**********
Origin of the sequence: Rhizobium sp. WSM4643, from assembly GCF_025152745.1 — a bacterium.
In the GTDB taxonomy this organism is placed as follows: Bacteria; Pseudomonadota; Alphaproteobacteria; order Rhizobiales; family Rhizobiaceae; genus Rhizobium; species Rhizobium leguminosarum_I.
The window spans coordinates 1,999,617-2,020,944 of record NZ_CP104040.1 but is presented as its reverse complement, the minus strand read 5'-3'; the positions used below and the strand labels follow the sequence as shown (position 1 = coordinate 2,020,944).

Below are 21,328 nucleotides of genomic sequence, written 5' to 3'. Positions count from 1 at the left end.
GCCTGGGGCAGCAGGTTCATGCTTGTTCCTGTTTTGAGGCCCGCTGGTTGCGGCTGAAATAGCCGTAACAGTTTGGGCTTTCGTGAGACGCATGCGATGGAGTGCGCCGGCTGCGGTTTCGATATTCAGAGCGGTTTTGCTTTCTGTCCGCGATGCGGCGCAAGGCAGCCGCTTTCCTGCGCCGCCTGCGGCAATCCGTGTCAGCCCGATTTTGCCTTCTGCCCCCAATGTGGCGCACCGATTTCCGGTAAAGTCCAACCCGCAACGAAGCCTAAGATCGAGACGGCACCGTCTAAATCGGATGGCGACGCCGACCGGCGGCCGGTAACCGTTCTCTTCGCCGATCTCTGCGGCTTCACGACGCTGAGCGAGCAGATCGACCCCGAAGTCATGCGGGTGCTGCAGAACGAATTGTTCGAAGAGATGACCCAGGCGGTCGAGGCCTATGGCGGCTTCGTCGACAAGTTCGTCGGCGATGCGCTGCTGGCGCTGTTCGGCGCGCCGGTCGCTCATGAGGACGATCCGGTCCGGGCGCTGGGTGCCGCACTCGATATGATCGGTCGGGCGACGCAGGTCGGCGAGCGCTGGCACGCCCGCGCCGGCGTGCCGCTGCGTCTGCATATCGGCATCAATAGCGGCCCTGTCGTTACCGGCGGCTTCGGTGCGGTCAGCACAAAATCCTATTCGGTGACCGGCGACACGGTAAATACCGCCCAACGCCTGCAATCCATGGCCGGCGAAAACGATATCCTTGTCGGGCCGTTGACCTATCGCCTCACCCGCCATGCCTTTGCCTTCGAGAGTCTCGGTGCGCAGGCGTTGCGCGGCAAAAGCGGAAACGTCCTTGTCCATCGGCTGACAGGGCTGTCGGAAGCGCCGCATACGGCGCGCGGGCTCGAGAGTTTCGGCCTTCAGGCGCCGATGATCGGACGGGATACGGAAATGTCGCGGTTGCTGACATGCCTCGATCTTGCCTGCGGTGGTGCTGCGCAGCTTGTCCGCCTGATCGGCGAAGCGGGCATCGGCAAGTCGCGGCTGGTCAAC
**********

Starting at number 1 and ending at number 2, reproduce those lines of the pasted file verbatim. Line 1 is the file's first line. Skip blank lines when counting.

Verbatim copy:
Origin of the sequence: Rhizobium sp. WSM4643, from assembly GCF_025152745.1 — a bacterium.
In the GTDB taxonomy this organism is placed as follows: Bacteria; Pseudomonadota; Alphaproteobacteria; order Rhizobiales; family Rhizobiaceae; genus Rhizobium; species Rhizobium leguminosarum_I.